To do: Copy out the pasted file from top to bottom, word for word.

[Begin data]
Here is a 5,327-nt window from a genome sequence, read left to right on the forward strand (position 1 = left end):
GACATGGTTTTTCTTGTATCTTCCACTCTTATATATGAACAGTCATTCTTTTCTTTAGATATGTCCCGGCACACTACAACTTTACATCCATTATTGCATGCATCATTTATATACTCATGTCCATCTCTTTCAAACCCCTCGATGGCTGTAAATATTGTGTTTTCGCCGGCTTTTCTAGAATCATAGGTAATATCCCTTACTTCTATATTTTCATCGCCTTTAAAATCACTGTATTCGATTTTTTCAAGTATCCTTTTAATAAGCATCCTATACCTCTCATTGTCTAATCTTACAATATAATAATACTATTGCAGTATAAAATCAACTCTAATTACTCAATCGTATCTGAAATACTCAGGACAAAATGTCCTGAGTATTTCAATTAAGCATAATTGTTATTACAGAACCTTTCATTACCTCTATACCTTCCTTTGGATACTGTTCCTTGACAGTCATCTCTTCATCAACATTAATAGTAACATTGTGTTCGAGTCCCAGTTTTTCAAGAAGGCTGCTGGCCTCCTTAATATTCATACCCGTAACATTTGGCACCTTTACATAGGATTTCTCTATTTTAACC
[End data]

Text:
Here is a 5,327-nt window from a genome sequence, read left to right on the forward strand (position 1 = left end):
GACATGGTTTTTCTTGTATCTTCCACTCTTATATATGAACAGTCATTCTTTTCTTTAGATATGTCCCGGCACACTACAACTTTACATCCATTATTGCATGCATCATTTATATACTCATGTCCATCTCTTTCAAACCCCTCGATGGCTGTAAATATTGTGTTTTCGCCGGCTTTTCTAGAATCATAGGTAATATCCCTTACTTCTATATTTTCATCGCCTTTAAAATCACTGTATTCGATTTTTTCAAGTATCCTTTTAATAAGCATCCTATACCTCTCATTGTCTAATCTTACAATATAATAATACTATTGCAGTATAAAATCAACTCTAATTACTCAATCGTATCTGAAATACTCAGGACAAAATGTCCTGAGTATTTCAATTAAGCATAATTGTTATTACAGAACCTTTCATTACCTCTATACCTTCCTTTGGATACTGTTCCTTGACAGTCATCTCTTCATCAACATTAATAGTAACATTGTGTTCGAGTCCCAGTTTTTCAAGAAGGCTGCTGGCCTCCTTAATATTCATACCCGTAACATTTGGCACCTTTACATAGGATTTCTCTATTTTAACC